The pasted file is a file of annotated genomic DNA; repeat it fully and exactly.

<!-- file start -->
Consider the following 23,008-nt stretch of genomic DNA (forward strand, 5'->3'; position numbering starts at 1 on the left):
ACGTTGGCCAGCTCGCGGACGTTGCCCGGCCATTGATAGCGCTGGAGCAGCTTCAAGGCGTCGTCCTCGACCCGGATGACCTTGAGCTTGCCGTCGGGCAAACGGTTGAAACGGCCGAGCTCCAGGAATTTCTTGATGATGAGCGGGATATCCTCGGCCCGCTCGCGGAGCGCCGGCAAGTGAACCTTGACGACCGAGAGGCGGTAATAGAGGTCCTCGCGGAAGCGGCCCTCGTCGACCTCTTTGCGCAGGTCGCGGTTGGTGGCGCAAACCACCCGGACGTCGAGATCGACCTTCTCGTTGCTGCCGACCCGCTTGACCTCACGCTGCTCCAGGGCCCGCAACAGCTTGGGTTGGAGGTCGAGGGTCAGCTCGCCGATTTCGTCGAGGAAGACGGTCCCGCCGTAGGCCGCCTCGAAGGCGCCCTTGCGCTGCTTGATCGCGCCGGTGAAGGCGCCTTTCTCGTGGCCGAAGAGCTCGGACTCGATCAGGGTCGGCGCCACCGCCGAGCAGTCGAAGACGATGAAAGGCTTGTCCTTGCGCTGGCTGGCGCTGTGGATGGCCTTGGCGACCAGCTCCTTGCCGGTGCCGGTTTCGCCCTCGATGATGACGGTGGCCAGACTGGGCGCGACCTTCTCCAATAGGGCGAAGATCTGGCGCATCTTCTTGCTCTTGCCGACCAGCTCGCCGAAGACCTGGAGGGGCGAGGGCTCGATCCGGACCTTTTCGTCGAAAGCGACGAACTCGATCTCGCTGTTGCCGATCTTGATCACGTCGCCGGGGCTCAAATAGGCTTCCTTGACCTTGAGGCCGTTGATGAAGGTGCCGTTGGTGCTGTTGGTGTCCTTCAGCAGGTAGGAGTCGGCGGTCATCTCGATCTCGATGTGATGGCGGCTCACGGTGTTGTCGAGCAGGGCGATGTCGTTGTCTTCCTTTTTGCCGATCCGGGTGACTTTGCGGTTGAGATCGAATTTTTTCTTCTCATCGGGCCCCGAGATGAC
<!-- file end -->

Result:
Consider the following 23,008-nt stretch of genomic DNA (forward strand, 5'->3'; position numbering starts at 1 on the left):
ACGTTGGCCAGCTCGCGGACGTTGCCCGGCCATTGATAGCGCTGGAGCAGCTTCAAGGCGTCGTCCTCGACCCGGATGACCTTGAGCTTGCCGTCGGGCAAACGGTTGAAACGGCCGAGCTCCAGGAATTTCTTGATGATGAGCGGGATATCCTCGGCCCGCTCGCGGAGCGCCGGCAAGTGAACCTTGACGACCGAGAGGCGGTAATAGAGGTCCTCGCGGAAGCGGCCCTCGTCGACCTCTTTGCGCAGGTCGCGGTTGGTGGCGCAAACCACCCGGACGTCGAGATCGACCTTCTCGTTGCTGCCGACCCGCTTGACCTCACGCTGCTCCAGGGCCCGCAACAGCTTGGGTTGGAGGTCGAGGGTCAGCTCGCCGATTTCGTCGAGGAAGACGGTCCCGCCGTAGGCCGCCTCGAAGGCGCCCTTGCGCTGCTTGATCGCGCCGGTGAAGGCGCCTTTCTCGTGGCCGAAGAGCTCGGACTCGATCAGGGTCGGCGCCACCGCCGAGCAGTCGAAGACGATGAAAGGCTTGTCCTTGCGCTGGCTGGCGCTGTGGATGGCCTTGGCGACCAGCTCCTTGCCGGTGCCGGTTTCGCCCTCGATGATGACGGTGGCCAGACTGGGCGCGACCTTCTCCAATAGGGCGAAGATCTGGCGCATCTTCTTGCTCTTGCCGACCAGCTCGCCGAAGACCTGGAGGGGCGAGGGCTCGATCCGGACCTTTTCGTCGAAAGCGACGAACTCGATCTCGCTGTTGCCGATCTTGATCACGTCGCCGGGGCTCAAATAGGCTTCCTTGACCTTGAGGCCGTTGATGAAGGTGCCGTTGGTGCTGTTGGTGTCCTTCAGCAGGTAGGAGTCGGCGGTCATCTCGATCTCGATGTGATGGCGGCTCACGGTGTTGTCGAGCAGGGCGATGTCGTTGTCTTCCTTTTTGCCGATCCGGGTGACTTTGCGGTTGAGATCGAATTTTTTCTTCTCATCGGGCCCCGAGATGAC